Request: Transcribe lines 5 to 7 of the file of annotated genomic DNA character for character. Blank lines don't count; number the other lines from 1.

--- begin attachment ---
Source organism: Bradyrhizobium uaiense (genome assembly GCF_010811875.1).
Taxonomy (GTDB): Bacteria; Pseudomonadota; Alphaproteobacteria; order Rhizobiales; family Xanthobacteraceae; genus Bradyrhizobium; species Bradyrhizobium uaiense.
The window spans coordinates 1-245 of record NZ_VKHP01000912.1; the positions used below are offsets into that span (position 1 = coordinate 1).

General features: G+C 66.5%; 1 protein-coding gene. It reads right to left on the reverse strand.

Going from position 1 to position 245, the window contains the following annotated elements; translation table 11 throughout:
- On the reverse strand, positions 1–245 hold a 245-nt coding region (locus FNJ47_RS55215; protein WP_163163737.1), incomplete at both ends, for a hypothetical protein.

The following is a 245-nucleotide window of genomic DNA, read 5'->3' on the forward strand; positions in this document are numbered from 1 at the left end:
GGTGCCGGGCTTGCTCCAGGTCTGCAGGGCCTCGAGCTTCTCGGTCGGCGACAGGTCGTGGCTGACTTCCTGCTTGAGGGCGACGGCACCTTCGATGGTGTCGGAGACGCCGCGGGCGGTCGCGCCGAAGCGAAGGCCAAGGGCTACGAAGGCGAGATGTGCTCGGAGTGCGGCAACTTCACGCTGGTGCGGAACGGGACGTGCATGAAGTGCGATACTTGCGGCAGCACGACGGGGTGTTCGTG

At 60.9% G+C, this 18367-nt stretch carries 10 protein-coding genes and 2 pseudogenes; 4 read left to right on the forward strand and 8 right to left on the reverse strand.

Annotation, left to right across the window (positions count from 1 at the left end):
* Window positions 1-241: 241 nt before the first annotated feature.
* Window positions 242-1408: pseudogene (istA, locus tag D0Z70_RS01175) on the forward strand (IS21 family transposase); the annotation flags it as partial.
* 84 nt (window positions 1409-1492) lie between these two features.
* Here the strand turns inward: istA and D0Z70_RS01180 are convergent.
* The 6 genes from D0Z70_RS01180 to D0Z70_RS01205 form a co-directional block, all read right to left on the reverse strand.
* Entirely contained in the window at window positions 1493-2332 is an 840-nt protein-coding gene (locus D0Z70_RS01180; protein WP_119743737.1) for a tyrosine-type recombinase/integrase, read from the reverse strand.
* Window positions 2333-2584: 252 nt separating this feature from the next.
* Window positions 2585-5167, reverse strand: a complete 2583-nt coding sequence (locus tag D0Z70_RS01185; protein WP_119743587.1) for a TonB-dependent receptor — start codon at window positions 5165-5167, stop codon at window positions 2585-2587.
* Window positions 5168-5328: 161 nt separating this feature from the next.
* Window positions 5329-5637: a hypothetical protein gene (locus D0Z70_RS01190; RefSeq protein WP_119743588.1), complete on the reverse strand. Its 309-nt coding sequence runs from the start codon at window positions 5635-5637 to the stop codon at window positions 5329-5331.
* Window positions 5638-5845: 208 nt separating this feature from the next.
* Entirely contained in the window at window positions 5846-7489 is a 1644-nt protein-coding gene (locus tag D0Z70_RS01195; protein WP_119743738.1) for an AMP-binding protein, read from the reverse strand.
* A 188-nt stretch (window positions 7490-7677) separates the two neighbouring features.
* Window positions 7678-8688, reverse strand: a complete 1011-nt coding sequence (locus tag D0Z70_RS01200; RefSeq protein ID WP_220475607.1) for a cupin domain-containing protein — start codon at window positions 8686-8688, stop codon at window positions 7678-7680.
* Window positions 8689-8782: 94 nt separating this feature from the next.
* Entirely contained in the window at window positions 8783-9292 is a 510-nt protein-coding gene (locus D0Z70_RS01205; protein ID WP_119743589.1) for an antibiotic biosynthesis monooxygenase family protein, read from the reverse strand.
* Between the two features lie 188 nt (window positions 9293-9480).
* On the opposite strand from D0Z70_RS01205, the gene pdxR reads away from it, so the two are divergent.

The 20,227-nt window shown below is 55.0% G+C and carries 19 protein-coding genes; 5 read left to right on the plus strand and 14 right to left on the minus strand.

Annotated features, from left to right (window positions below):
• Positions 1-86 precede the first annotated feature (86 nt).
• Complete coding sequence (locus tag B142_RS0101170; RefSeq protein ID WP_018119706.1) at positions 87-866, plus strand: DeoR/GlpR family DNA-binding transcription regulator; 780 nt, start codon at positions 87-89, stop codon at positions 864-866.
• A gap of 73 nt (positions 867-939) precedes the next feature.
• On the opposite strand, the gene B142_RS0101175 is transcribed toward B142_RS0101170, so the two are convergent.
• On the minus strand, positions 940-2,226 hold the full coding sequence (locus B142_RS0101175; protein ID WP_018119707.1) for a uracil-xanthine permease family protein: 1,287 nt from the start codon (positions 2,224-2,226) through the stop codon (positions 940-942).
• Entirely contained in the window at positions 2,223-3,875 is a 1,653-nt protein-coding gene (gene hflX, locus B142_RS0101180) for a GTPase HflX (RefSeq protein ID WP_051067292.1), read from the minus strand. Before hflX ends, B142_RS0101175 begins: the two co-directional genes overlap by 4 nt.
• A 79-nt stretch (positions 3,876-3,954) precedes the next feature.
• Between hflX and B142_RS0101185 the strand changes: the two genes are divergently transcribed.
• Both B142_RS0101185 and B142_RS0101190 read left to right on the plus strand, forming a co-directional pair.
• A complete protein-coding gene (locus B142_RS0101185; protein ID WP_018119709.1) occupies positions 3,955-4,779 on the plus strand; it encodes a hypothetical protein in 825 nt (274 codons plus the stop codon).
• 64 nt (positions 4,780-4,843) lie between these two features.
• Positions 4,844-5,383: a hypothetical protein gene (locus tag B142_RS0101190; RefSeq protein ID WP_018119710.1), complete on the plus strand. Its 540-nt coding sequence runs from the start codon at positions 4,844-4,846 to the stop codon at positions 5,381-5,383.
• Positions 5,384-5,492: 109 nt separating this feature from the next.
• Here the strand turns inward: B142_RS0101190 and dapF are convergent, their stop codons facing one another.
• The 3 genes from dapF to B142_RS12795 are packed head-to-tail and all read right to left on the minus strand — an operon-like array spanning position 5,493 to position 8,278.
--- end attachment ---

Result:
Going from position 1 to position 245, the window contains the following annotated elements; translation table 11 throughout:
- On the reverse strand, positions 1–245 hold a 245-nt coding region (locus FNJ47_RS55215; protein WP_163163737.1), incomplete at both ends, for a hypothetical protein.

The following is a 245-nucleotide window of genomic DNA, read 5'->3' on the forward strand; positions in this document are numbered from 1 at the left end: